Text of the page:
Similarly to the MAC controlled self-calibration scheme, one can take advantage of the channel symmetry and send SYNC frames in only half the sectors. The M (or M+2) SYNC words can be sent contiguously or separately. It is possible that when a SYNC is sent, collisions take place only at some of the receivers. In this case the self-calibration process needs to be repeated only to fill in the parts that suffer from the collision. Without the MAC overhead, the channel usage is much less than with the MAC controlled scheme. With 802.11a the time required to send SYNC is only 16 us. So the overall overhead is very light, even after considering the repeated trials that may be required due to collisions. How often self-calibration is required depends on how often the environment (such as nearby reflectors) changes. The overhead is very small even if self-calibration is performed at a relatively high rate.
When there is a large coupling between the antennas, the Tx will present a stronger interference to a Rx. This requires the receiver to have a larger dynamic range. For this reason, antenna configurations with small cross correlations are preferred. The dynamic range (DR) at Rx is determined by the maximum transmission power of the Tx (“MaxTxPwr”), the cross talk between different antennas (“CxTlk”), the required minimal receiver sensitivity (“MinRxPwr”) and the peak-to-average ratio of the OFDM signal (“PAR”), where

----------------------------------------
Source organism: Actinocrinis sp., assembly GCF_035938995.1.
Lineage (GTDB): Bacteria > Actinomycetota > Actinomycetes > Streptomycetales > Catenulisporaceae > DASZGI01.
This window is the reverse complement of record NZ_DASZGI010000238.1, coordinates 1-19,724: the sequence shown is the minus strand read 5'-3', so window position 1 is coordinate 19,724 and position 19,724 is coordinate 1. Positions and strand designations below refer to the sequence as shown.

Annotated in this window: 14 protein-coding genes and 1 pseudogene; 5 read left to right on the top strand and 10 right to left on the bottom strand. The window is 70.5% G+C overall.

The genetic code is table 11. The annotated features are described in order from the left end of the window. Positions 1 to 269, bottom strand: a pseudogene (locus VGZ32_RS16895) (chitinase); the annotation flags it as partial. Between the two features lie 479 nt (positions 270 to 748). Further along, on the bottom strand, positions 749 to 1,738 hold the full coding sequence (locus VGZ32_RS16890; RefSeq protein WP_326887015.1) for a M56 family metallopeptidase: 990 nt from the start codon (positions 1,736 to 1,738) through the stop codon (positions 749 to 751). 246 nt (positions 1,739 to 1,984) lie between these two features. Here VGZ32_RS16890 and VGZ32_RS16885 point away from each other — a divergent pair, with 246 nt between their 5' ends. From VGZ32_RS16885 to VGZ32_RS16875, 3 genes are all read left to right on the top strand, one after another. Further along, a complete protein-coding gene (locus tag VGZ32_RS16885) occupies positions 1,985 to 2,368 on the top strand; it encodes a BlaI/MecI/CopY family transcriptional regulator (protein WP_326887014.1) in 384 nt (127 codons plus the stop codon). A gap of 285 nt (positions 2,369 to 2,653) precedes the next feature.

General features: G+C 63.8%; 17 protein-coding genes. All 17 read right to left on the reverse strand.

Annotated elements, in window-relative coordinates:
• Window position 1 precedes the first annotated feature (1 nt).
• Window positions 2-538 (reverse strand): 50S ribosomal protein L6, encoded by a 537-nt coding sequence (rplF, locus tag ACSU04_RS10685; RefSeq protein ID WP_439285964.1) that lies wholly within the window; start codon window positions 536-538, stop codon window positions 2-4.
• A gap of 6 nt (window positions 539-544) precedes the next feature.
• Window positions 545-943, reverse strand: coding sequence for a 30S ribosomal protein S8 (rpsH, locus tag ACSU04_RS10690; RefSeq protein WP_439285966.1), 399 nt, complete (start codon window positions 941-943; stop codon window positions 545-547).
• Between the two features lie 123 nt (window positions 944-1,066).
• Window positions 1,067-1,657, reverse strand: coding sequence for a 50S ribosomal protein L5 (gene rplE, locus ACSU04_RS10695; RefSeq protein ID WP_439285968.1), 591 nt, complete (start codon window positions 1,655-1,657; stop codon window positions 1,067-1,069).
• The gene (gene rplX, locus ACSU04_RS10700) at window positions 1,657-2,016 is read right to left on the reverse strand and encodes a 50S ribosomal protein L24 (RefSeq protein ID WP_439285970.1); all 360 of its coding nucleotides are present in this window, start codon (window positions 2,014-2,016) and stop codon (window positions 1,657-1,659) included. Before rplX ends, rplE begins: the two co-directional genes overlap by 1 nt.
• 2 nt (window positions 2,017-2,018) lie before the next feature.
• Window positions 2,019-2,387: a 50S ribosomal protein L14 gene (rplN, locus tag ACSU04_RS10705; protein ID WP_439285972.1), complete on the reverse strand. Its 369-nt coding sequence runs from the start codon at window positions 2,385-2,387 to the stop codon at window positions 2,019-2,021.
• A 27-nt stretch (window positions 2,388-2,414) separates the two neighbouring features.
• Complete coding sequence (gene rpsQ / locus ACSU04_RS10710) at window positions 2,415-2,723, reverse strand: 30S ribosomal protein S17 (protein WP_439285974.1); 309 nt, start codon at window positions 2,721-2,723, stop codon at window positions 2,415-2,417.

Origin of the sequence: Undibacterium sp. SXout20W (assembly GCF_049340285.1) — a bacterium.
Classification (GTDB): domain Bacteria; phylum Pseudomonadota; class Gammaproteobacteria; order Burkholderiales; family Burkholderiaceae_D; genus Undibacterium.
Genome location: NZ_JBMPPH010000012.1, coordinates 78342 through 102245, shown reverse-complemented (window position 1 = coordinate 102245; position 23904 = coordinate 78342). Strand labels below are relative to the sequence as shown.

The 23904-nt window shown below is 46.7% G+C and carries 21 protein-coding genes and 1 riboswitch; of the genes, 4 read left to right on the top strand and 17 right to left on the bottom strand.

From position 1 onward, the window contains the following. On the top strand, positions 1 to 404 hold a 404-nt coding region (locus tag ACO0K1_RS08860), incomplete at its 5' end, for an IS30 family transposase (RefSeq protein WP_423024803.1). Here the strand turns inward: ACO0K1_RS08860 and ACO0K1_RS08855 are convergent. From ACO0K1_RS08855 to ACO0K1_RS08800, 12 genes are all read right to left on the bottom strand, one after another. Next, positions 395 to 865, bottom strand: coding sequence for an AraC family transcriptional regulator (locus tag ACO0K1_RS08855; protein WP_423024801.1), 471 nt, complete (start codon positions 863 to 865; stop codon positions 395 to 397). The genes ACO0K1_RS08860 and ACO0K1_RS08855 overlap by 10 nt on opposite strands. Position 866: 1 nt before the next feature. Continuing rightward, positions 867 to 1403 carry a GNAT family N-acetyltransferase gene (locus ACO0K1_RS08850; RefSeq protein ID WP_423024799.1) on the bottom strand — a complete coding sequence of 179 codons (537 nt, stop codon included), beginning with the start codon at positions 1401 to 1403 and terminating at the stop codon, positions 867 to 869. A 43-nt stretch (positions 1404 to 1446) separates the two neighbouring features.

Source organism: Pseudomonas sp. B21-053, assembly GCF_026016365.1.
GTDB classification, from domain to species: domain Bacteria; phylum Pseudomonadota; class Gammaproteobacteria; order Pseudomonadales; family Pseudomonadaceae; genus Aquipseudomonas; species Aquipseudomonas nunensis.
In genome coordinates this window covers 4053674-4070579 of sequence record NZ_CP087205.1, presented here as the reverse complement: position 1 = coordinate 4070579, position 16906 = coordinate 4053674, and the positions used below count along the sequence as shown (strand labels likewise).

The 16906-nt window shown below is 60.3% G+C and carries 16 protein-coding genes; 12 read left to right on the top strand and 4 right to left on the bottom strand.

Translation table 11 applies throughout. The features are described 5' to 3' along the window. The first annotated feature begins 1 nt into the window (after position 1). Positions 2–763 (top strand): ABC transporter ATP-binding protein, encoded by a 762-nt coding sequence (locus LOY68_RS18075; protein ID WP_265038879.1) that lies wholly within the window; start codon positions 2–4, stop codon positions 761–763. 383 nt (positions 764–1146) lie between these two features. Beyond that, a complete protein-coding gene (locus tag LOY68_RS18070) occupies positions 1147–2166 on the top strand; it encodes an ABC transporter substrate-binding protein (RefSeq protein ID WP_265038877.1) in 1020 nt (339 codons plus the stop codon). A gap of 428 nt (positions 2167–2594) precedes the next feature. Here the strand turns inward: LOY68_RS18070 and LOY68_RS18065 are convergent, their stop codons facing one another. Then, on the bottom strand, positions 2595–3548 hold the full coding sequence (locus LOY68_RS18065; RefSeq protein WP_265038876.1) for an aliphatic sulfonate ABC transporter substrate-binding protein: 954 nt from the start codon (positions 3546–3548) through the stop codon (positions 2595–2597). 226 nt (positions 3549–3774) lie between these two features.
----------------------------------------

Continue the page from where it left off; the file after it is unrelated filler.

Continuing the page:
For example, consider a 802.11a signal with MinRxPwr=−82 dBm, PAR=10 dB. If MaxTxPwr=15 dBm and CxTk=23 dB then DR=84 dB, which can be represented by 14 bits. A 14-bit ADC with 65 Msps is sufficient for this application and can be purchased off-the shelf. Considering the gain from directional transmission for a 3 sector case, an additional 4.7 dB gain can be achieved over an omni antenna. This is equivalent to 19.7 dBm transmission power in an omni setting. In a typical outdoor environment where propagation loss is proportional to the fourth power of distance, this covers 73% more area than a regular station with omni-antenna. This is particularly attractive to the access points in the infrastructure mode, where both higher capacity and larger coverage area are important.